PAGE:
‘I’m fine,’ I argued as I dizzily lurched my way into a chair in order to avoid losing my balance and face-planting in the hallway.

It's just a flesh wound.

Luckily, my co-workers ignored my protestations, bundled me up into a car and took me home. I had forgotten my keys so I had to pathetically sit outside my apartment for a little while until my boyfriend returned from running errands. Eventually, I was able to crawl back into bed and the migraine subsided. When I returned to work the next day, I sheepishly admitted that double-dosing Vicodin on an empty stomach was not one of my more brilliant plans and I assured my new (and very understanding) boss that the past few days — the cold, the migraine — were NOT typical. I promised him that I was not always this feeble and lame.

Famous last words.

February 23 – 25
I made it through the rest of the week just fine but on Thursday, I noticed a bit of pain on my right side. It wasn’t major; just more annoying than anything else. It made it a bit uncomfortable to sleep and Thursday night was spent tossing and turning. Friday, the pain was more pronounced (although still nothing terribly intense).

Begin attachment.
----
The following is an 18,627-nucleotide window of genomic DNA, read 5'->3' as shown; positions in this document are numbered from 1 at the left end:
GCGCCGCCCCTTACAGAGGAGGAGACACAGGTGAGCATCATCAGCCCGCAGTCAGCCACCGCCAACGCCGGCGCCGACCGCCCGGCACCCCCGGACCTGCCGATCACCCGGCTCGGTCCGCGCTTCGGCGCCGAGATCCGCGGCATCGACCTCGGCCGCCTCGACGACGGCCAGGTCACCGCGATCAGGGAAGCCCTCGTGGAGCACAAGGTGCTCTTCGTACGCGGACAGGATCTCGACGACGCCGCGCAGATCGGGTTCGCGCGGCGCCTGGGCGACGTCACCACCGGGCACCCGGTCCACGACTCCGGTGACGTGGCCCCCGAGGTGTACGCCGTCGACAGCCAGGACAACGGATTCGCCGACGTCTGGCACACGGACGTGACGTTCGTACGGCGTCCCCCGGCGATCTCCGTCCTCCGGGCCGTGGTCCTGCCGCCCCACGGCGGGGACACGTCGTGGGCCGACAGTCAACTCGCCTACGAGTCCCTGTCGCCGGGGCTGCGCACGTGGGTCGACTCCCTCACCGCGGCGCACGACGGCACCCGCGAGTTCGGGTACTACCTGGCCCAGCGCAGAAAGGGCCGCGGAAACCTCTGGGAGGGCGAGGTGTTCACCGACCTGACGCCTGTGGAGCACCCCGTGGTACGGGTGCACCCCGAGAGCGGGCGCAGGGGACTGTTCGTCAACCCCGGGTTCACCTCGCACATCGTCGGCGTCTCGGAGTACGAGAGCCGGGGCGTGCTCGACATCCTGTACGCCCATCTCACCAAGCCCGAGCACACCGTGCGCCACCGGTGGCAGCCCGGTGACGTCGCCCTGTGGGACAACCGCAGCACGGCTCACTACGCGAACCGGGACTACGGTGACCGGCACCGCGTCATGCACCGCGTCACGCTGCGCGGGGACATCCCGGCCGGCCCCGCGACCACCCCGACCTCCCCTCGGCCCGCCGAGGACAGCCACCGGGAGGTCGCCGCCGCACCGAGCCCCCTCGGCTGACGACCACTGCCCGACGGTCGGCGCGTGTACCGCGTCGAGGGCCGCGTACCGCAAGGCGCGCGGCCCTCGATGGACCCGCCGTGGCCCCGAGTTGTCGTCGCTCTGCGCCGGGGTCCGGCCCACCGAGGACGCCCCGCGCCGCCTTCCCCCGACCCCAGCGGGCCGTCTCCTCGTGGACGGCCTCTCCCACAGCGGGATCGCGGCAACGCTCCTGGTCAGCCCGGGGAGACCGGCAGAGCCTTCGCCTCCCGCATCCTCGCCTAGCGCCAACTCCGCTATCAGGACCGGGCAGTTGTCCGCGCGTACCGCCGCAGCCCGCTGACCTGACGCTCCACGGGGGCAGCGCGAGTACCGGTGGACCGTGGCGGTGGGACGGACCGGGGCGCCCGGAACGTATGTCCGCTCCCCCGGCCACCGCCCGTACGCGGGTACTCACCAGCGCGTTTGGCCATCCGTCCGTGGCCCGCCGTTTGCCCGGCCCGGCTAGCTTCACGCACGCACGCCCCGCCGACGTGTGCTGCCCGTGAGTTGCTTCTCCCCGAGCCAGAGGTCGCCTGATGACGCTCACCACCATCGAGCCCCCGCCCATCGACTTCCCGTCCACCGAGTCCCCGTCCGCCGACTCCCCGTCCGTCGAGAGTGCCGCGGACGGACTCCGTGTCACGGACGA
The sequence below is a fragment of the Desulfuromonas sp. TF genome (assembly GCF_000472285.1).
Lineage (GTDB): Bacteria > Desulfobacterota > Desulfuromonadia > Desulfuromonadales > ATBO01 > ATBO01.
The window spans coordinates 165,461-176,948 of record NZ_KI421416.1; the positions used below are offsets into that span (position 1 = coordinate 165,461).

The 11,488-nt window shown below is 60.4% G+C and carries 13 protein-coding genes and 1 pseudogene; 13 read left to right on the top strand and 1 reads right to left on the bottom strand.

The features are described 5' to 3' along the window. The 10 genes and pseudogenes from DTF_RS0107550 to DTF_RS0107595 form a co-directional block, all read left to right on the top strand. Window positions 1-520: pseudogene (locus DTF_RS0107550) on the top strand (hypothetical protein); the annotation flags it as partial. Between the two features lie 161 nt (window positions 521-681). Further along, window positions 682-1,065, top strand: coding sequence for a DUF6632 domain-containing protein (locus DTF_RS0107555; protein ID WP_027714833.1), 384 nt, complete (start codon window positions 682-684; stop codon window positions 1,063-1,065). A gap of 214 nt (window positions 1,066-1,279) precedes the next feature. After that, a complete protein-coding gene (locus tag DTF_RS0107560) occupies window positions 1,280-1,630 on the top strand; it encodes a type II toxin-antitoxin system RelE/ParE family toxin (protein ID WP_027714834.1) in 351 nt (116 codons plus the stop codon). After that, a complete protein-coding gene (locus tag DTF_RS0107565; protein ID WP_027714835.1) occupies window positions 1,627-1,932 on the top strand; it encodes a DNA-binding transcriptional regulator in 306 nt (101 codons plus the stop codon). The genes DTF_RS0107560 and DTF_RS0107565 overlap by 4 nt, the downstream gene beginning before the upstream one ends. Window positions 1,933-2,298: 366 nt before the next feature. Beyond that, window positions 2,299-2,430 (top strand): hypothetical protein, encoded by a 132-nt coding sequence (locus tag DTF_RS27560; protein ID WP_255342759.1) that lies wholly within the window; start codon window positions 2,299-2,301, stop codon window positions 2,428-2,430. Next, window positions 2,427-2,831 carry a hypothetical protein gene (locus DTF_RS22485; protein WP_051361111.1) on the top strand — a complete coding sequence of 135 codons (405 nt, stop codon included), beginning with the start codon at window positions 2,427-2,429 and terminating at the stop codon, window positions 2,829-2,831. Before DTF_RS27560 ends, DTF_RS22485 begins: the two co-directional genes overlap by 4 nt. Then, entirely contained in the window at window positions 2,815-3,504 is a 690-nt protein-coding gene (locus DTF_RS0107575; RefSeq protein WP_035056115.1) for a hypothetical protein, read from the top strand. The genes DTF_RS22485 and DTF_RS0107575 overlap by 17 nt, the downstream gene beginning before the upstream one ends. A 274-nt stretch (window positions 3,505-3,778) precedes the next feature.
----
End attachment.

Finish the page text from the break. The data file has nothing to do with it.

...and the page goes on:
Every afternoon during the work week, a co-worker and I take a little break to walk to a store on the lot to buy a snack. On the way back to the office, we take an alternate route and stroll past the sound stages; it’s not a particularly long distance. On that day, I remarked how funny it was that I was getting so out of breath on our walk. I figured it was just lingering effects of my previous cold.

That night, I was more uncomfortable than ever. I finally gave up on sleep at 5:30 Saturday morning and got up — it was no longer just painful to lie down, it was also getting hard to breathe in that position. Still, I didn’t think too much of it. I figured that I had just strained a muscle or something. I made a flippant post on Facebook about it and everyone and their mothers urged me to go to urgent care. Since I was certain that it was NO BIG DEAL, I went to my hair appointment first because good hair is entirely more important than being able to breathe.